Top Education Stories You Don’t Want to Miss: February 20th – February 26th, 2021

Providence Englewood, Champions of Black Excellence

By Shinwe Shelton, Deputy Director of Operations at PECS for The Illinois Network of Charter Schools

“At Providence Englewood Charter School (PECS), we celebrate and recognize black excellence every day. Black excellence means not being afraid of hard work.  I see the hard work our children put in every day, and I completely understand it.  I am a black woman from the Englewood neighborhood.  Throughout my K-12 years of school, I was educated in the CPS.  During this time, I overcame many barriers related to the negative impact that poverty inflicts on communities.  However, despite these barriers, my diligence allowed me to earn multiple advanced degrees.  I have learned and come to understand, more importantly, that black excellence is not about status, but it is being a servant and addressing the needs of the community where your roots are so deeply embedded. At PECS, we believe in the whole child and ensure that all possess a growth mindset, interpersonal skills, cultural competence, confidence, creativity, health/wellness, and self-knowledge.”

DePaul Scholarship Program Will Send At Least 2 North Lawndale Students To College For Free

By Pascal Sabino for Block Club Chicago

“DePaul University freshmen from North Lawndale can get a full ride thanks to a scholarship program launched to help students from the neighborhood. At least two students will win the scholarships in fall. The award will cover four years of study at DePaul, including tuition, room and board, books, fees, tech and all other expenses. The $5 million scholarship program is funded by Heather, Robin and Jennifer Steans, board members for the Steans Family Foundation, a philanthropic organization focused on enhancing the social and economic fabric of North Lawndale. The John Horan Endowed Scholarship Program is named in honor of the founder and president emeritus of North Lawndale College Prep High School.”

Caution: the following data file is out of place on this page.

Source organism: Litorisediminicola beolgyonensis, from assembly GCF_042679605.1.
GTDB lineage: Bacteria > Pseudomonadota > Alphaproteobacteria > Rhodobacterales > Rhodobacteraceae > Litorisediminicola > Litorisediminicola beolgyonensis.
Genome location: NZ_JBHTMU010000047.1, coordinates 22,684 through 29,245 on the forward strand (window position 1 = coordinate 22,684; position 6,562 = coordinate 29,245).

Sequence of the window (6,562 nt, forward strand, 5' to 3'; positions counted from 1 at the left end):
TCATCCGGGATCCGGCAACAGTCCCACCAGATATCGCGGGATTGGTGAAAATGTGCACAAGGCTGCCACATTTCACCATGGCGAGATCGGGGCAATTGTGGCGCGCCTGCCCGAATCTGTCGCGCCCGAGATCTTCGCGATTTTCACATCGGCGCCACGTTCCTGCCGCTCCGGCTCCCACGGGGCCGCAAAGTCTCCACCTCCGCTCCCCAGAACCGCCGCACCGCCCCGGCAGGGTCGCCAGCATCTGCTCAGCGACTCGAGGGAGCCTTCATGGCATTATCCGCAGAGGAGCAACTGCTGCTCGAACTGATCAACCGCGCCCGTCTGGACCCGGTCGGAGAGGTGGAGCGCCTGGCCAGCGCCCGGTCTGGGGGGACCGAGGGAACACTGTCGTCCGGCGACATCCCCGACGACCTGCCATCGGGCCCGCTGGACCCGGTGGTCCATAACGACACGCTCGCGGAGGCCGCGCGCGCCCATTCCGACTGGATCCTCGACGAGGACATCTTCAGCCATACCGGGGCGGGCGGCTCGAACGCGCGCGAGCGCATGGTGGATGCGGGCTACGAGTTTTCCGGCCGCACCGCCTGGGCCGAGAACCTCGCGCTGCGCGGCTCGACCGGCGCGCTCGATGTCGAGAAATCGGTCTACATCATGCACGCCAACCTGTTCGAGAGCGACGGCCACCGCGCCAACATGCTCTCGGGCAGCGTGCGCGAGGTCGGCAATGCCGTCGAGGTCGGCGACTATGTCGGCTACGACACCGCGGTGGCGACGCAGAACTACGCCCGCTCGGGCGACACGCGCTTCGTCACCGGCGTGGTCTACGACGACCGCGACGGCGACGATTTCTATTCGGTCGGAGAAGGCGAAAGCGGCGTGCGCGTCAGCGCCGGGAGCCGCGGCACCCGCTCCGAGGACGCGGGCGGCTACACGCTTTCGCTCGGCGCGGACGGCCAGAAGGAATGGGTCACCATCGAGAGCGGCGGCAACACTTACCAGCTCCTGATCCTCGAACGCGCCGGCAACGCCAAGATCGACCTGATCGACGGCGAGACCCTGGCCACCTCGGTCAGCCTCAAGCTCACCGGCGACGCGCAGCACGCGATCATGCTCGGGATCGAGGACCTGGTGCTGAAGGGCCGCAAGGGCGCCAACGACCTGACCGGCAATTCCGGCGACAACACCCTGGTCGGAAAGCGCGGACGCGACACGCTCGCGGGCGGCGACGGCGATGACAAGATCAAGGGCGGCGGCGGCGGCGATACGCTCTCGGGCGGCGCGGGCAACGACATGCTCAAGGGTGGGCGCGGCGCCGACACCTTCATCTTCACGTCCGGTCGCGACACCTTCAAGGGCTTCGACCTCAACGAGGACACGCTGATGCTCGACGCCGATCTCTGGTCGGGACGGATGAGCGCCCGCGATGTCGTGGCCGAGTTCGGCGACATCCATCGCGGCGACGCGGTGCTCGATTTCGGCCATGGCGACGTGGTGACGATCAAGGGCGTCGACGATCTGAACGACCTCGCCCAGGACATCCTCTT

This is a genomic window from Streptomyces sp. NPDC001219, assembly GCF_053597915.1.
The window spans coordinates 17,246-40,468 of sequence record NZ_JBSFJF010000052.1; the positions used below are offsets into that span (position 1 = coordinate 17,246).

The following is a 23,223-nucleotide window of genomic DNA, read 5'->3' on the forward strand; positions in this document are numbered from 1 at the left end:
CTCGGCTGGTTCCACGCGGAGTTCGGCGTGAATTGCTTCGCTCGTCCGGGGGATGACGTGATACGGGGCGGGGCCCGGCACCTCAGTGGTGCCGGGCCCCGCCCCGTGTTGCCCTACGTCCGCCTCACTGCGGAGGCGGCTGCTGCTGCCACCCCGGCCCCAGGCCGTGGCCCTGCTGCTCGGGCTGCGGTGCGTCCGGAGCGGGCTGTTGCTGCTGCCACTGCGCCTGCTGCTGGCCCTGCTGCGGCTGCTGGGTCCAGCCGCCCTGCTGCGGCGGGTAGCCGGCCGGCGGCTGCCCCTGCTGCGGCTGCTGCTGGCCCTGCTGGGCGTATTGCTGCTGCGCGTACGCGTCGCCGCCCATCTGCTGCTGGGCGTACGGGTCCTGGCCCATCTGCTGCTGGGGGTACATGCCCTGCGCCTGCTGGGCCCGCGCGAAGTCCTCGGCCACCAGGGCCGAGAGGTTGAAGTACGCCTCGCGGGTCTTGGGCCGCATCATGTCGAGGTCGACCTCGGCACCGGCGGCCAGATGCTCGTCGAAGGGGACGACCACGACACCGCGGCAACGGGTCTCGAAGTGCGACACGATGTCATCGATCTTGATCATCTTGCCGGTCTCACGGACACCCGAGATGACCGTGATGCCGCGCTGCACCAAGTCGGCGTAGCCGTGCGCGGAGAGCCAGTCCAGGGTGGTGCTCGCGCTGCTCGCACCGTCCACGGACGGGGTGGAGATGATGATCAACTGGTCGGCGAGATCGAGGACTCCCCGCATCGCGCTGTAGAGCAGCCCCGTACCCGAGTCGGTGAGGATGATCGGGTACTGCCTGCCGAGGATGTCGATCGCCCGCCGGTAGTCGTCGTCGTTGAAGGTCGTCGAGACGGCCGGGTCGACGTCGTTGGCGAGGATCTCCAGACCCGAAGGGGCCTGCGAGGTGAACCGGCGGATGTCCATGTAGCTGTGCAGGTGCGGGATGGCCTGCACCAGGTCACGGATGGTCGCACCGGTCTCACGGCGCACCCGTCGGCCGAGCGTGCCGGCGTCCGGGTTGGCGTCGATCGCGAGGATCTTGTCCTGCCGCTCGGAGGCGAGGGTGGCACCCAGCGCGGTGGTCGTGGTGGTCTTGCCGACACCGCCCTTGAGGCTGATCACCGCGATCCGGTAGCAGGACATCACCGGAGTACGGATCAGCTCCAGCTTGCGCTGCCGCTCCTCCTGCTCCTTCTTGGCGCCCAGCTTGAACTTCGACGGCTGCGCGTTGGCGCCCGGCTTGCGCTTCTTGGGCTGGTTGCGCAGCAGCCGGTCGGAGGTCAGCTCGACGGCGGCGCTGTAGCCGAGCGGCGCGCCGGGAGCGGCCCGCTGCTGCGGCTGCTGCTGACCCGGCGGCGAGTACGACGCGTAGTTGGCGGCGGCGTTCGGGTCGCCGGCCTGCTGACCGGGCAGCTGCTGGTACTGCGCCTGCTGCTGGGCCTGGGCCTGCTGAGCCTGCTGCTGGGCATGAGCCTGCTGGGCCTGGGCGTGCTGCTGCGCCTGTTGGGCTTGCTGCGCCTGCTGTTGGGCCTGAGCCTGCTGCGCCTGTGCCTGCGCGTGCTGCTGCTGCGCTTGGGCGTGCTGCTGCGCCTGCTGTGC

With No End To Remote Learning In Sight, Teachers Offer Up Ideas On Making It Work

By Adriana Cardona-Maguigad for WBEZ

Every morning for the last several months, LeShawnda Morris, a seventh grade English teacher on Chicago’s West Side, greets her students with music, and a check-in question: ‘How are you feeling?’ Among the many techniques she uses to keep her students engaged during remote learning, she says none are more meaningful than the simple act of giving them a space to share their feelings each day. “To let them know that you care about them as people, and definitely keeping the relationships first, is the most important thing,” said Morris, who teaches at LEARN Middle, a charter school. School officials at LEARN Middle, one of seven campuses managed by the LEARN Charter School Network, haven’t announced a return to in-person school yet. In the meantime, Morris is constantly communicating with students even outside their virtual class. She said student attendance has been high all year. After nearly a year of remote learning, Morris and other teachers say focusing on the well-being of students is one of several practical solutions to get the most out of remote learning work. Other recommendations include making online learning interactive, getting creative with experiential learning and focusing more on providing quality instruction, according to WBEZ interviews with teachers, parents and advocates.”


Pritzker expands pandemic food aid for kids: ‘One step closer to ending hunger for those in need in Illinois’

By Rachel Hinton for The Chicago Sun-Times